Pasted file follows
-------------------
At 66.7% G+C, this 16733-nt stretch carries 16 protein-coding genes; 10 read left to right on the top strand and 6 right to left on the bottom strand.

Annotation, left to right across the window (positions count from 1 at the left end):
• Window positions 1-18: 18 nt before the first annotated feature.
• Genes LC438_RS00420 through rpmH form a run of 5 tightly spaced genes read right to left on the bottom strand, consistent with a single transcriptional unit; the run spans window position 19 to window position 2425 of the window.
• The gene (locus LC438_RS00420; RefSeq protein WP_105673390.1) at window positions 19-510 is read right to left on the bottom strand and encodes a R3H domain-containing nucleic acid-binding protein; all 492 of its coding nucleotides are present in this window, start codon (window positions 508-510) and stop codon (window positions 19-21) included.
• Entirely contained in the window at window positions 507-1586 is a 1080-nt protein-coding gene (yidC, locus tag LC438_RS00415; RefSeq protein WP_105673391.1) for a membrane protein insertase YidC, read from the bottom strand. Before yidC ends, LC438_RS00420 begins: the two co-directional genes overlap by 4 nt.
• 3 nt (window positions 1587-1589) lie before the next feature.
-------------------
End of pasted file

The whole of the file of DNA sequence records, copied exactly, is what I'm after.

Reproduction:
At 66.7% G+C, this 16733-nt stretch carries 16 protein-coding genes; 10 read left to right on the top strand and 6 right to left on the bottom strand.

Annotation, left to right across the window (positions count from 1 at the left end):
• Window positions 1-18: 18 nt before the first annotated feature.
• Genes LC438_RS00420 through rpmH form a run of 5 tightly spaced genes read right to left on the bottom strand, consistent with a single transcriptional unit; the run spans window position 19 to window position 2425 of the window.
• The gene (locus LC438_RS00420; RefSeq protein WP_105673390.1) at window positions 19-510 is read right to left on the bottom strand and encodes a R3H domain-containing nucleic acid-binding protein; all 492 of its coding nucleotides are present in this window, start codon (window positions 508-510) and stop codon (window positions 19-21) included.
• Entirely contained in the window at window positions 507-1586 is a 1080-nt protein-coding gene (yidC, locus tag LC438_RS00415; RefSeq protein WP_105673391.1) for a membrane protein insertase YidC, read from the bottom strand. Before yidC ends, LC438_RS00420 begins: the two co-directional genes overlap by 4 nt.
• 3 nt (window positions 1587-1589) lie before the next feature.